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Kentucky Downs Race Track Review

Kentucky Downs is less traditional in nature than the more well-known Churchill Downs and Keeneland Race Course, and is a baby by comparison in terms of its period of existence, but it is very distinctive and unusual nonetheless. For one thing, it is a place for turf racing only, and it is European-style, which means that it is not a perfect oval, but a little more oblong. The course is very long - in fact, it measures one and five-sixteenths miles, and there are actually minor elevations throughout the course, which has also been used for steeplechase racing in the past.

The downside from the standpoint of the live racing itself is that things are not terribly active at this track. In fact, Kentucky Downs conducted only four days of racing in 2011, with a five-day meet in 2012 and a five-day meet scheduled again in September of 2013. In 2012 there were seven stakes races conducted, and one of those races happens to be the Grade III Kentucky Turf Cup, a race going a mile and a half that attracts great talent.

While the handle for the 2012 meet exceeded that of the 2011 meet, that is not where Kentucky Downs really brings in its revenues. In contrast to its old-world look, it has definitely moved into modern times when it comes to the activities it offers to customers. One of those is "Instant Racing," in which players look at races that have been conducted in the past and wager on them. This was started at Oaklawn Park in Arkansas with tremendous success, and Kentucky Downs offers 350 of these terminals on its premises.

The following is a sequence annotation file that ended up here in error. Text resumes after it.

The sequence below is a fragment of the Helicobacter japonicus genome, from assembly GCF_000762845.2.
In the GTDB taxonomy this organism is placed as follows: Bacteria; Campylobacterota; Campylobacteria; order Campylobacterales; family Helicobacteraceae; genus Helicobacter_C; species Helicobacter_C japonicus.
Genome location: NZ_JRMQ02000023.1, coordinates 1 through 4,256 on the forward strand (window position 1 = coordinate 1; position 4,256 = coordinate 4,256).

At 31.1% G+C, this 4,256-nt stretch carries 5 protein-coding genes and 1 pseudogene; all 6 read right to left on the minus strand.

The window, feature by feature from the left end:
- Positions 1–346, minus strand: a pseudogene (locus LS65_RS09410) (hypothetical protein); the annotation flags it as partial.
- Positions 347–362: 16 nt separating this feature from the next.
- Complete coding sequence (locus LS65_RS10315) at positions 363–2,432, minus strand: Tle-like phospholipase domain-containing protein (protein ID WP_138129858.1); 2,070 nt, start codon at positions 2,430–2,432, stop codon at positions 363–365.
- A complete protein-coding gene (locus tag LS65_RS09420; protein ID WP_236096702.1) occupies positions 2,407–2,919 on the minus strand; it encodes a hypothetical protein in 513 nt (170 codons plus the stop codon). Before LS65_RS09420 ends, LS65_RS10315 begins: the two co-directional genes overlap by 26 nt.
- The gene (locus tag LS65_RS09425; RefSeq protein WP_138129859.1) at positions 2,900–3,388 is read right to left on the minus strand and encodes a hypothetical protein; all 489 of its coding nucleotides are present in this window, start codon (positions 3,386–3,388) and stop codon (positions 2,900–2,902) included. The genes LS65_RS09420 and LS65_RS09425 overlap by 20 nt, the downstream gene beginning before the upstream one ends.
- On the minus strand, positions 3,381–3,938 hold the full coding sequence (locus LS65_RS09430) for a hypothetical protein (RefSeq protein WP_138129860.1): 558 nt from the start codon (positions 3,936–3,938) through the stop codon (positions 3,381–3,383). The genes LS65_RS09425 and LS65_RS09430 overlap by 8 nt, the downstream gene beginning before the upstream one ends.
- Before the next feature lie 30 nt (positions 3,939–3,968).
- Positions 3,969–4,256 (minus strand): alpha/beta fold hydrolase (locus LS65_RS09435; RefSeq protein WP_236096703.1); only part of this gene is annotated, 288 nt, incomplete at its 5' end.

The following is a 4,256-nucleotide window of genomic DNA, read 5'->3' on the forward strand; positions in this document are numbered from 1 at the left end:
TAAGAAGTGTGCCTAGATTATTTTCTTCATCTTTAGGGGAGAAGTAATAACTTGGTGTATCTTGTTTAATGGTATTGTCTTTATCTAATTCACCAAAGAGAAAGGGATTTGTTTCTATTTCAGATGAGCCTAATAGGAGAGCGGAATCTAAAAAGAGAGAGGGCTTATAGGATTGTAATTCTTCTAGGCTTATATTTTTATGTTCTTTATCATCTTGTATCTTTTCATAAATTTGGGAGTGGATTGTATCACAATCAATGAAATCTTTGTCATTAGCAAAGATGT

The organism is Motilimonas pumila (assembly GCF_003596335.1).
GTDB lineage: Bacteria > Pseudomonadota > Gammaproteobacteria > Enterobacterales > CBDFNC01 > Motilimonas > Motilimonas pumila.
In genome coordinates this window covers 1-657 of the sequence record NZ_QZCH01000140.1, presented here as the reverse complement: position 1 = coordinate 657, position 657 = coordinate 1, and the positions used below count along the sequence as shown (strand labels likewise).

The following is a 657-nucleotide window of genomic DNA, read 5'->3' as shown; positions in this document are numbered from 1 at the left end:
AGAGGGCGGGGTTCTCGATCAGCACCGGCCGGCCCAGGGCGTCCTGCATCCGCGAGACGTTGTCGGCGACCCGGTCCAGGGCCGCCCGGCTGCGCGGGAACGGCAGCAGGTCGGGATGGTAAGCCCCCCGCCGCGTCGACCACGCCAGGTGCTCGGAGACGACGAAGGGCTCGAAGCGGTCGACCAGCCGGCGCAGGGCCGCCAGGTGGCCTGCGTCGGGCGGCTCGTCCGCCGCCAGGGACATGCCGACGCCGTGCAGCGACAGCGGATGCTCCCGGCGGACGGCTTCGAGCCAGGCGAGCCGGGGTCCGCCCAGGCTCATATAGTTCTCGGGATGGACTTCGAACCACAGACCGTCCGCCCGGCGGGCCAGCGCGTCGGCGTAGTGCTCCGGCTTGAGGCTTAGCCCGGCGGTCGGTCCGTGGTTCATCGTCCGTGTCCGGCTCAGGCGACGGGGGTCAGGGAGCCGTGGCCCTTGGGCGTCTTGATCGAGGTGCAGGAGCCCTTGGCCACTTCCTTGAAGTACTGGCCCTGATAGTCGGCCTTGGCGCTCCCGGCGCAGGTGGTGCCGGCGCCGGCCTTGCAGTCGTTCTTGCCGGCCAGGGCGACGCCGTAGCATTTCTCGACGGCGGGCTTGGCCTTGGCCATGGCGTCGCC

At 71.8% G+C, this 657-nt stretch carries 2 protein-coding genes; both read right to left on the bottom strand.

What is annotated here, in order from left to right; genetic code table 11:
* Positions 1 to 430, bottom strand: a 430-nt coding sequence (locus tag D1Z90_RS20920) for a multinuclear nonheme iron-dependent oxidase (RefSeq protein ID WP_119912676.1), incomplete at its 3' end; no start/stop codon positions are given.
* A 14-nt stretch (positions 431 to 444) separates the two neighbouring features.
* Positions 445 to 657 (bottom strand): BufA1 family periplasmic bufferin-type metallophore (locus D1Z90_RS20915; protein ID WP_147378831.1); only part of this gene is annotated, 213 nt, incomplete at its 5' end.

Bingo is also available at Kentucky Downs, as it falls within the "charitable gaming" laws in the state. Every night of the week there is a different non-profit organization that benefits from bingo games. Of course, like many other pari-mutuel facilities, it offers simulcasting of races from major tracks all over the country, which customers can wager on and watch in real time.

Kentucky Downs is located in Franklin, a town named in honor of Benjamin Franklin which is right on the Tennessee border. The property on which it sits was formerly used as a dueling ground that was often used by people from Tennessee who had a "dispute" with each other. You see, dueling was illegal in Tennessee, but was not unlawful in the Bluegrass State. In fact, when the track was opened in 1990, it was called "Dueling Grounds." It was not until 1997 that the facility took on its current name.

There are plenty of creative promotions at Kentucky Downs, many of which are connected to Instant Racing, which includes a "refer-a-friend" program, and "Progressive Hot Seat" in which anybody at any time is theoretically eligible to win, as long they have a Player Club card in a machine. Since Instant Racing was brought to the facility in 2011, over $6 million in jackpots had been paid out. Kentucky Downs is open on weekdays until 2 AM and on weekends until 4 AM.